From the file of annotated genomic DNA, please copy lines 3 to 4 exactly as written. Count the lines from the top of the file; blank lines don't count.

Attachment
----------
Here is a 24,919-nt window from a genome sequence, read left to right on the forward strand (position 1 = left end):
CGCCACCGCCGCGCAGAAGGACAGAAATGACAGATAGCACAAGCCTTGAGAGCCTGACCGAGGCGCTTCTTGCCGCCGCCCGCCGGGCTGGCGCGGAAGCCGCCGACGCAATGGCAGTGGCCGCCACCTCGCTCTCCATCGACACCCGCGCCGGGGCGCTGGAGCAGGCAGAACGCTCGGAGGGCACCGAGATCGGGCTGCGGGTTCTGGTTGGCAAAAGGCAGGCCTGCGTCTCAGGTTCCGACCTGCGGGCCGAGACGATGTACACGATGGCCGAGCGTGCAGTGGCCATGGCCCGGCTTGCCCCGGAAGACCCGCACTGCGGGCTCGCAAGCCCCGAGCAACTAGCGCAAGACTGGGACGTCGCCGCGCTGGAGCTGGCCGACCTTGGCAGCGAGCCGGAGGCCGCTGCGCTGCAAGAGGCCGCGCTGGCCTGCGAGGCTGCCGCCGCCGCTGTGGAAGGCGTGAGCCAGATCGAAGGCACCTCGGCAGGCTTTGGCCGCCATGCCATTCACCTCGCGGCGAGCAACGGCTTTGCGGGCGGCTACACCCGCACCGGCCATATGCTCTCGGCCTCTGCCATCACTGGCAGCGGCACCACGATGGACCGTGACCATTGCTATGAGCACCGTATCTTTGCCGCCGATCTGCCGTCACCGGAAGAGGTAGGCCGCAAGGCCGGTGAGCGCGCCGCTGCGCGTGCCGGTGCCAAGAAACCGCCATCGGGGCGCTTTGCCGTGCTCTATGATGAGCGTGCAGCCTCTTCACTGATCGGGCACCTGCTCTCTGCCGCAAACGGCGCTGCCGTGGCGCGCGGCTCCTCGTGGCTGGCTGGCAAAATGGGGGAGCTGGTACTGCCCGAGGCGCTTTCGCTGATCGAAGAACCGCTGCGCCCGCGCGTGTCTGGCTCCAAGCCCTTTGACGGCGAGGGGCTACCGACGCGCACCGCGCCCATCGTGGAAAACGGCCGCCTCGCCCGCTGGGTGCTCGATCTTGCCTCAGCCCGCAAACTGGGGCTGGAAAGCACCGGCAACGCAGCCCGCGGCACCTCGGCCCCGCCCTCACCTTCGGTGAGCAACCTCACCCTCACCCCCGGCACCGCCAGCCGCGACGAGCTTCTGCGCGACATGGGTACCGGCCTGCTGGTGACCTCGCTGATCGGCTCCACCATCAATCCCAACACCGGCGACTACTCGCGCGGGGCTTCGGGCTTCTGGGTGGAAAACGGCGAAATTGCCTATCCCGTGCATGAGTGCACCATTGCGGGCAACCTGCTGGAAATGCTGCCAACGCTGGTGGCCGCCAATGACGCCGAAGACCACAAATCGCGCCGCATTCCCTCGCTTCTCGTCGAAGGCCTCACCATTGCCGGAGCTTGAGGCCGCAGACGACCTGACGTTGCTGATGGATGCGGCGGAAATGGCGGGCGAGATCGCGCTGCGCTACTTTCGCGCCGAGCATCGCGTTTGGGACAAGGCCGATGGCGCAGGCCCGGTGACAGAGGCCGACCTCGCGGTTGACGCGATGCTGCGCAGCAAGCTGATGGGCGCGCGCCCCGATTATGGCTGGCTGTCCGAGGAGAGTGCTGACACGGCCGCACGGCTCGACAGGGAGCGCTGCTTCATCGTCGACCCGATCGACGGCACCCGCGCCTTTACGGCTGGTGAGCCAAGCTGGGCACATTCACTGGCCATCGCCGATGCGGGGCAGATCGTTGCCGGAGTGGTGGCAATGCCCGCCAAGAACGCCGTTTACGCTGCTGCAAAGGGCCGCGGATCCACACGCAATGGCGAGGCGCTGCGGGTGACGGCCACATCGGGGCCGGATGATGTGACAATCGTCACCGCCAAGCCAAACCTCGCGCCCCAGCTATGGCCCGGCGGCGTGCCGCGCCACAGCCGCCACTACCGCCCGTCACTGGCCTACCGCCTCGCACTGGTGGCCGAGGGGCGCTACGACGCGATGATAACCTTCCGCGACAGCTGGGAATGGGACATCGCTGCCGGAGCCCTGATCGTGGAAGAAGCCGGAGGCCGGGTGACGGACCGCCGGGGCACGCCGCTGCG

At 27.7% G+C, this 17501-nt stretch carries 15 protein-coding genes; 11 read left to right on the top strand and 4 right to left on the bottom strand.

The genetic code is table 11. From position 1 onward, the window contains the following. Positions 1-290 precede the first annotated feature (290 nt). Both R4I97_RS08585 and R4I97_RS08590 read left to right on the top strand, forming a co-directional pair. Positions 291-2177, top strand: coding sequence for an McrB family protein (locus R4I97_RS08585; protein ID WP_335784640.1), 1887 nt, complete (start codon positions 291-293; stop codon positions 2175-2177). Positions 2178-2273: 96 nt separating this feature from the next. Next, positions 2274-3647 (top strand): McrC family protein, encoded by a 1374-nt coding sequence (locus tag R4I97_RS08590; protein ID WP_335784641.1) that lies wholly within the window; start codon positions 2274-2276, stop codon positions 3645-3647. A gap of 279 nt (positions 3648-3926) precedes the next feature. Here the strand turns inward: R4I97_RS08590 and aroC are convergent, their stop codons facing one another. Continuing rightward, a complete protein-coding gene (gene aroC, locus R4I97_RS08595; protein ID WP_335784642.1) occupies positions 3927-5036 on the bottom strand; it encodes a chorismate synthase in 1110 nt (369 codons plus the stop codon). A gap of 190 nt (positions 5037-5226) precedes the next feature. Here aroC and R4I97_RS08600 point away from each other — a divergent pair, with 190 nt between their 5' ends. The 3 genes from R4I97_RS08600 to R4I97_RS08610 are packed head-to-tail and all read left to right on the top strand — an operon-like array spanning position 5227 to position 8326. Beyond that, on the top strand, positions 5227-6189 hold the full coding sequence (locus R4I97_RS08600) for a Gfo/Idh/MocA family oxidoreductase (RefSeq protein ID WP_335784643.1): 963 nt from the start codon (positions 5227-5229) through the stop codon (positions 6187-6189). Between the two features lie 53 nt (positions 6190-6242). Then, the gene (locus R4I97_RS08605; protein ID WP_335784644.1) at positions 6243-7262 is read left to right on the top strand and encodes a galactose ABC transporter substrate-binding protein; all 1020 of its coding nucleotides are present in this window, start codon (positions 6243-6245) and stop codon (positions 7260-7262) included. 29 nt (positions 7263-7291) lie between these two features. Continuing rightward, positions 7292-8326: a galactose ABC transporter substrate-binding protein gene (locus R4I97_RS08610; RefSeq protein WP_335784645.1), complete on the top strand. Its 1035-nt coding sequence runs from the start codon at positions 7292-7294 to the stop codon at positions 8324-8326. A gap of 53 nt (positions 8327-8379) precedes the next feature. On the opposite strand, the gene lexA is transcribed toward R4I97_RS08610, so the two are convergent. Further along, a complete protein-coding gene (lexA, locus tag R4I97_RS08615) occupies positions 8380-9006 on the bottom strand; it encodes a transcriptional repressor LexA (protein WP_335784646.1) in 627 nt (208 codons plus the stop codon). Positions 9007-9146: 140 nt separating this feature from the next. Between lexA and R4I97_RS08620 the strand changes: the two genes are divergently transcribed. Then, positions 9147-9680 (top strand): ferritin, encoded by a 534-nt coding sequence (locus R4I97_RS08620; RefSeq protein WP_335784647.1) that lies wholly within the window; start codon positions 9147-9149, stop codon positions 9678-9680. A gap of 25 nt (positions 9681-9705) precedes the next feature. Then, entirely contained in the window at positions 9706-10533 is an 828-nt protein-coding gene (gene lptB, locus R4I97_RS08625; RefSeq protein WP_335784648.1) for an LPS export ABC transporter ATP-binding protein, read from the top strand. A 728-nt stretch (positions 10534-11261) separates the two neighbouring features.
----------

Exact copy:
At 27.7% G+C, this 17501-nt stretch carries 15 protein-coding genes; 11 read left to right on the top strand and 4 right to left on the bottom strand.

The genetic code is table 11. From position 1 onward, the window contains the following. Positions 1-290 precede the first annotated feature (290 nt). Both R4I97_RS08585 and R4I97_RS08590 read left to right on the top strand, forming a co-directional pair. Positions 291-2177, top strand: coding sequence for an McrB family protein (locus R4I97_RS08585; protein ID WP_335784640.1), 1887 nt, complete (start codon positions 291-293; stop codon positions 2175-2177). Positions 2178-2273: 96 nt separating this feature from the next. Next, positions 2274-3647 (top strand): McrC family protein, encoded by a 1374-nt coding sequence (locus tag R4I97_RS08590; protein ID WP_335784641.1) that lies wholly within the window; start codon positions 2274-2276, stop codon positions 3645-3647. A gap of 279 nt (positions 3648-3926) precedes the next feature. Here the strand turns inward: R4I97_RS08590 and aroC are convergent, their stop codons facing one another. Continuing rightward, a complete protein-coding gene (gene aroC, locus R4I97_RS08595; protein ID WP_335784642.1) occupies positions 3927-5036 on the bottom strand; it encodes a chorismate synthase in 1110 nt (369 codons plus the stop codon). A gap of 190 nt (positions 5037-5226) precedes the next feature. Here aroC and R4I97_RS08600 point away from each other — a divergent pair, with 190 nt between their 5' ends. The 3 genes from R4I97_RS08600 to R4I97_RS08610 are packed head-to-tail and all read left to right on the top strand — an operon-like array spanning position 5227 to position 8326. Beyond that, on the top strand, positions 5227-6189 hold the full coding sequence (locus R4I97_RS08600) for a Gfo/Idh/MocA family oxidoreductase (RefSeq protein ID WP_335784643.1): 963 nt from the start codon (positions 5227-5229) through the stop codon (positions 6187-6189). Between the two features lie 53 nt (positions 6190-6242). Then, the gene (locus R4I97_RS08605; protein ID WP_335784644.1) at positions 6243-7262 is read left to right on the top strand and encodes a galactose ABC transporter substrate-binding protein; all 1020 of its coding nucleotides are present in this window, start codon (positions 6243-6245) and stop codon (positions 7260-7262) included. 29 nt (positions 7263-7291) lie between these two features. Continuing rightward, positions 7292-8326: a galactose ABC transporter substrate-binding protein gene (locus R4I97_RS08610; RefSeq protein WP_335784645.1), complete on the top strand. Its 1035-nt coding sequence runs from the start codon at positions 7292-7294 to the stop codon at positions 8324-8326. A gap of 53 nt (positions 8327-8379) precedes the next feature. On the opposite strand, the gene lexA is transcribed toward R4I97_RS08610, so the two are convergent. Further along, a complete protein-coding gene (lexA, locus tag R4I97_RS08615) occupies positions 8380-9006 on the bottom strand; it encodes a transcriptional repressor LexA (protein WP_335784646.1) in 627 nt (208 codons plus the stop codon). Positions 9007-9146: 140 nt separating this feature from the next. Between lexA and R4I97_RS08620 the strand changes: the two genes are divergently transcribed. Then, positions 9147-9680 (top strand): ferritin, encoded by a 534-nt coding sequence (locus R4I97_RS08620; RefSeq protein WP_335784647.1) that lies wholly within the window; start codon positions 9147-9149, stop codon positions 9678-9680. A gap of 25 nt (positions 9681-9705) precedes the next feature. Then, entirely contained in the window at positions 9706-10533 is an 828-nt protein-coding gene (gene lptB, locus R4I97_RS08625; RefSeq protein WP_335784648.1) for an LPS export ABC transporter ATP-binding protein, read from the top strand. A 728-nt stretch (positions 10534-11261) separates the two neighbouring features.